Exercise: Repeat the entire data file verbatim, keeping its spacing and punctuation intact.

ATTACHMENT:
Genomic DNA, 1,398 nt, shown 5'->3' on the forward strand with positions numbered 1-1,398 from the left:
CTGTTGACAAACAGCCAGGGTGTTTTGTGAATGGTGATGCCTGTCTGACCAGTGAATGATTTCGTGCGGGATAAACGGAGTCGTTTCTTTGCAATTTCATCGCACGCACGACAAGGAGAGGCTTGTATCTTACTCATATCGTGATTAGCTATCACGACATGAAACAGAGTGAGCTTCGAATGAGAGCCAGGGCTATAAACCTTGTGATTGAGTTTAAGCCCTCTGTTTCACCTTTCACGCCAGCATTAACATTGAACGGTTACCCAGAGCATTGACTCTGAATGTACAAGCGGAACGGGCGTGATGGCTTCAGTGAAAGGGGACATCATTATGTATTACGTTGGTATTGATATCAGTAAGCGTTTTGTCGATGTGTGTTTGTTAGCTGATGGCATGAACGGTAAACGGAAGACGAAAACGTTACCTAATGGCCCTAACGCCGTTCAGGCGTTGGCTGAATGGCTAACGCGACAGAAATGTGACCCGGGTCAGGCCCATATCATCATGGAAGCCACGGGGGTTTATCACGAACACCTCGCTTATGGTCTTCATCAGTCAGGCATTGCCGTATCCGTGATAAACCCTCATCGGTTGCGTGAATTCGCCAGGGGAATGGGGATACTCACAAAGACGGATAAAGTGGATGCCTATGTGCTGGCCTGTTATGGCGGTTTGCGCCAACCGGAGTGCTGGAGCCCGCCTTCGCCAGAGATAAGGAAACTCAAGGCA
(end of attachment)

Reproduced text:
Genomic DNA, 1,398 nt, shown 5'->3' on the forward strand with positions numbered 1-1,398 from the left:
CTGTTGACAAACAGCCAGGGTGTTTTGTGAATGGTGATGCCTGTCTGACCAGTGAATGATTTCGTGCGGGATAAACGGAGTCGTTTCTTTGCAATTTCATCGCACGCACGACAAGGAGAGGCTTGTATCTTACTCATATCGTGATTAGCTATCACGACATGAAACAGAGTGAGCTTCGAATGAGAGCCAGGGCTATAAACCTTGTGATTGAGTTTAAGCCCTCTGTTTCACCTTTCACGCCAGCATTAACATTGAACGGTTACCCAGAGCATTGACTCTGAATGTACAAGCGGAACGGGCGTGATGGCTTCAGTGAAAGGGGACATCATTATGTATTACGTTGGTATTGATATCAGTAAGCGTTTTGTCGATGTGTGTTTGTTAGCTGATGGCATGAACGGTAAACGGAAGACGAAAACGTTACCTAATGGCCCTAACGCCGTTCAGGCGTTGGCTGAATGGCTAACGCGACAGAAATGTGACCCGGGTCAGGCCCATATCATCATGGAAGCCACGGGGGTTTATCACGAACACCTCGCTTATGGTCTTCATCAGTCAGGCATTGCCGTATCCGTGATAAACCCTCATCGGTTGCGTGAATTCGCCAGGGGAATGGGGATACTCACAAAGACGGATAAAGTGGATGCCTATGTGCTGGCCTGTTATGGCGGTTTGCGCCAACCGGAGTGCTGGAGCCCGCCTTCGCCAGAGATAAGGAAACTCAAGGCA